"VANGUARDISM" AND LENIN's conception of a revolutionary party are not popular on the left today, being identified in the minds of many with Stalinism, sterile sectarianism and manipulative power-tripping. Often "the self-activity of the masses" is offered as the alternative. A careful examination of the actual upsurges of workers and other oppressed groups suggests, however, that the realities are more complex.

Labor's Giant Step in the Turbulent Years

In James R. Green's valuable history The World of the Worker, Labor in Twentieth Century America, we are provided with an image of a powerful working-class insurgency during the Great Depression:

“the gains [U.S.] workers made in the 1930s were enormous. During the decade, when powerful workers' organizations fell....

— Rafael Bernabe

THE NOVEMBER 14 PLEBISCITE in Puerto Rico was held, allegedly, for the electorate to express its preference regarding Puerto Rico's political relationship with the United States—what on the island is normally referred to as the "status question." Although described as a plebiscite or referendum and presented by its promoters as an act of self-determination, the results of this exercise, organized by the Puerto Rican government, were not to be binding on Congress, on any agency of the U.S. government or even on the Puerto Rican government itself.

This fact led many critics to argue that the plebiscite was in fact a very expensive poll and no more. This may be true. Yet the plebiscite's consequences and effects should not be taken lightly.

The electorate was given an opportunity to vote for one of three options: independence, statehood or an enhanced version....

— Working Group on Section 936

SINCE PRESIDENT CLINTON's proposed modifications to Section 936 of the Internal Revenue Code in his 1993 State of the Union address, there has been a great deal of controversy around the future of Puerto Rico's economy. Specifically, debate has focused on Section 936, which provides tax-incentives for U.S. corporations operating in Puerto Rico. On one side is the U.S. Treasury, which sees the tax benefits to U.S.-owed corporations as excessive, particularly during a period of fiscal restraint. On the other side are the corporations, who want to maintain the high profits they receive from their island operations.

Puerto Rico's Commonwealth Party (PPD) has always been a strong defender of Section 936. But, this time, the local government was headed by the Statehood Party (PNP), which saw the retention of Section 936 as an obstacle to their goal of statehood. Nonetheless, the lobbying effort on the part of the corporations—and their threat to eliminate their operations on the Island—has been so strong....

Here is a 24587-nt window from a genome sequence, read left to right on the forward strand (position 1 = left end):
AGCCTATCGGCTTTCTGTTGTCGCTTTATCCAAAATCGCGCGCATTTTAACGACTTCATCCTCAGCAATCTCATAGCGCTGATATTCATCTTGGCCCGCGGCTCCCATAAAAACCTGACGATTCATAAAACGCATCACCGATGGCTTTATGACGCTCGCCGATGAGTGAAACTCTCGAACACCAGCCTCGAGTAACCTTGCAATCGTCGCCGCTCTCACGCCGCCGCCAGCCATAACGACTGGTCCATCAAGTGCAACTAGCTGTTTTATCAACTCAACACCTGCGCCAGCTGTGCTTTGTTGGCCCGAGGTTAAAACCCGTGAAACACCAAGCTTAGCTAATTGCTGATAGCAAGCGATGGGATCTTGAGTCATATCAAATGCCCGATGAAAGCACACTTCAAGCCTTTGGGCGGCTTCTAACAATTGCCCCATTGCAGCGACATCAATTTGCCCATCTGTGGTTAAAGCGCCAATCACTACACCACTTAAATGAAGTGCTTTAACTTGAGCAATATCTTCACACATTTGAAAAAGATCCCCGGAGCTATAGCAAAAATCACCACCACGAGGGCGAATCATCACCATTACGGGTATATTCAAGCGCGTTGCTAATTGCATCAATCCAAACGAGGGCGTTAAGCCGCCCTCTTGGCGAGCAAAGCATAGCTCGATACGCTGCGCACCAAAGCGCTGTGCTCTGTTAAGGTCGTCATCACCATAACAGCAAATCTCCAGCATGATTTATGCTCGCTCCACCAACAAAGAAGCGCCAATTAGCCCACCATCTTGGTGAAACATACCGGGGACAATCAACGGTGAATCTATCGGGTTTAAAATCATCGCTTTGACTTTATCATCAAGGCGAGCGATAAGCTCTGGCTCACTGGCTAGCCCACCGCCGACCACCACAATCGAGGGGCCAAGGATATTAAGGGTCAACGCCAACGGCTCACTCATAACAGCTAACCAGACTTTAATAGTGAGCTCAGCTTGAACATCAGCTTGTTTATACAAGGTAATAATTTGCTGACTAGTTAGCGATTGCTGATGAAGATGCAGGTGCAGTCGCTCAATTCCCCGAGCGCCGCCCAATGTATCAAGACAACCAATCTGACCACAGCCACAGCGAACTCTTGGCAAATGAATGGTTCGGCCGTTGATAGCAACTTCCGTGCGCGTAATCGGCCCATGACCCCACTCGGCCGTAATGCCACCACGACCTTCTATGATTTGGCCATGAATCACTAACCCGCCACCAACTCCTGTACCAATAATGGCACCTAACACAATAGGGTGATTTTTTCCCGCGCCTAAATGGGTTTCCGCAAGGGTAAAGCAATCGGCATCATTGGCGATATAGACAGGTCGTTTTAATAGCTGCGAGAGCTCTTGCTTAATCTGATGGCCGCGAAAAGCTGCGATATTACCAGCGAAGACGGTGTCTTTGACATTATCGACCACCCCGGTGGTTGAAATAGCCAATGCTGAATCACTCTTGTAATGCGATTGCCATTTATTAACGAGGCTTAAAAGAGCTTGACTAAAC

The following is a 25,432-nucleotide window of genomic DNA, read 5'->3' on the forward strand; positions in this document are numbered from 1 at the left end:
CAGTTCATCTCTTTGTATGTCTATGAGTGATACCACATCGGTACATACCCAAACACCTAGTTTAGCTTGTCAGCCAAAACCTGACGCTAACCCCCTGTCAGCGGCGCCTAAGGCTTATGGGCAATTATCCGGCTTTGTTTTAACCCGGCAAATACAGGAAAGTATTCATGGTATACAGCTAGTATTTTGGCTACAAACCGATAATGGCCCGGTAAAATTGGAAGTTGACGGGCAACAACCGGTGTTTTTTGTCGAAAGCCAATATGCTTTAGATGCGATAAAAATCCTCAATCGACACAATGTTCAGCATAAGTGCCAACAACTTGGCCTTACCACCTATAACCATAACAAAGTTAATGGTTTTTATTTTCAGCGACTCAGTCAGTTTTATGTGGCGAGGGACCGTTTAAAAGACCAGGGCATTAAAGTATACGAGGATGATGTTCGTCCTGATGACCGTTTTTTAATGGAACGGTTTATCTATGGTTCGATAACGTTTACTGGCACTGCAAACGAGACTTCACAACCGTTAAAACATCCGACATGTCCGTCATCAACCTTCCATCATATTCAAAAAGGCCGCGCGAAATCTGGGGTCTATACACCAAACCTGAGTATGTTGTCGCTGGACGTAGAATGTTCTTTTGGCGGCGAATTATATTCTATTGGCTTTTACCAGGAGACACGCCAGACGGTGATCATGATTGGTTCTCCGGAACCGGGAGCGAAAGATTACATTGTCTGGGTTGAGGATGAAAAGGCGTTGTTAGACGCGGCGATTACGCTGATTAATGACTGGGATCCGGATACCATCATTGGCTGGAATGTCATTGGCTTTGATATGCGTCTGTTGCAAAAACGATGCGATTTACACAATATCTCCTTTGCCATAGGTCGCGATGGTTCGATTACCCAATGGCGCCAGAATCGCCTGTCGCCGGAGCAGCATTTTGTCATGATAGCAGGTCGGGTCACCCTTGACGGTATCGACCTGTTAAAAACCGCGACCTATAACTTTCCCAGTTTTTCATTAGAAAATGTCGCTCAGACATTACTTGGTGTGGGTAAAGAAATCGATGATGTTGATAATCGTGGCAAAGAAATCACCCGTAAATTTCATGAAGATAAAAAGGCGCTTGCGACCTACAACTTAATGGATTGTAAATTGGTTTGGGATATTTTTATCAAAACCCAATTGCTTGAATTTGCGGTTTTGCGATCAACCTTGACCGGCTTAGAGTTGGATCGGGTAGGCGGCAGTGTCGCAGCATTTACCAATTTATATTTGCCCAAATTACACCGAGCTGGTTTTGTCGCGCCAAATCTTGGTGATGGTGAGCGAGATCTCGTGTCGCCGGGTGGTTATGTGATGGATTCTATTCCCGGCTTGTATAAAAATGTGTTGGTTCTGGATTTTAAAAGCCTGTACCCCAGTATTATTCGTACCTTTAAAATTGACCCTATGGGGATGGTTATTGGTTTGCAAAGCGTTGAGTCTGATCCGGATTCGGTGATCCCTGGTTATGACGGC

— Ruth Arroyp, Rafael Bernabe and Nancy Herzig

THROUGHOUT THE TWENTIETH century a considerable number of colonial administrators—both North American and Puerto Rican—have considered Puerto Rico to be overpopulated. For them, how to control Puerto Rico's "population problem" has been a central concern. In the post-World War II period, one "solution" to this problem was openly promoted by the colonial government: the massive emigration of Puerto Rican workers to the U.S. mainland. Furthermore, at least since the 1930, another "solution" to the "overpopulation problem" was pursued: the massive sterilization of Puerto Rican women.

By 1985 it was estimated that 39% of all Puerto Rican women of child-bearing age had been sterilized—one of the highest rates of sterilization in the world. Investigations by Peta Henderson Murray and others have conclusively demonstrated what many women knew already:...

— Ruben Auger
Al Node
by Dennis Noldín Valdés
(Austin: University of Texas Press, 1991) paperback, $14.95.

DENNIS NOLDÍN VALDÉS presents his book At Norte as one focused primarily "on the class struggle between capitalist employers and seasonal farmworkers." His account of the history of the experiences of agricultural workers in the Great Lakes region is certainly a powerful presentation of the development of an important sector of the U.S. working class that has been much neglected in many historical works.

As Valdés himself states, this sector of our working class presents a rich and varied experience of labor struggles that should be the object of more attention by both activists and scholars....

THIS ISSUE includes a focus on some struggles of Puerto Ricans on the island and the U.S. mainland. Special thanks to César Ayala, who served as a member of the editorial board preparing this material, and to the comrades of the Taller de Formación Politica in Puerto Rico for their contributions. Also included here are two reviews on the wider issue of Latinos in the United States and the emerging Latin/Chicana feminist literature.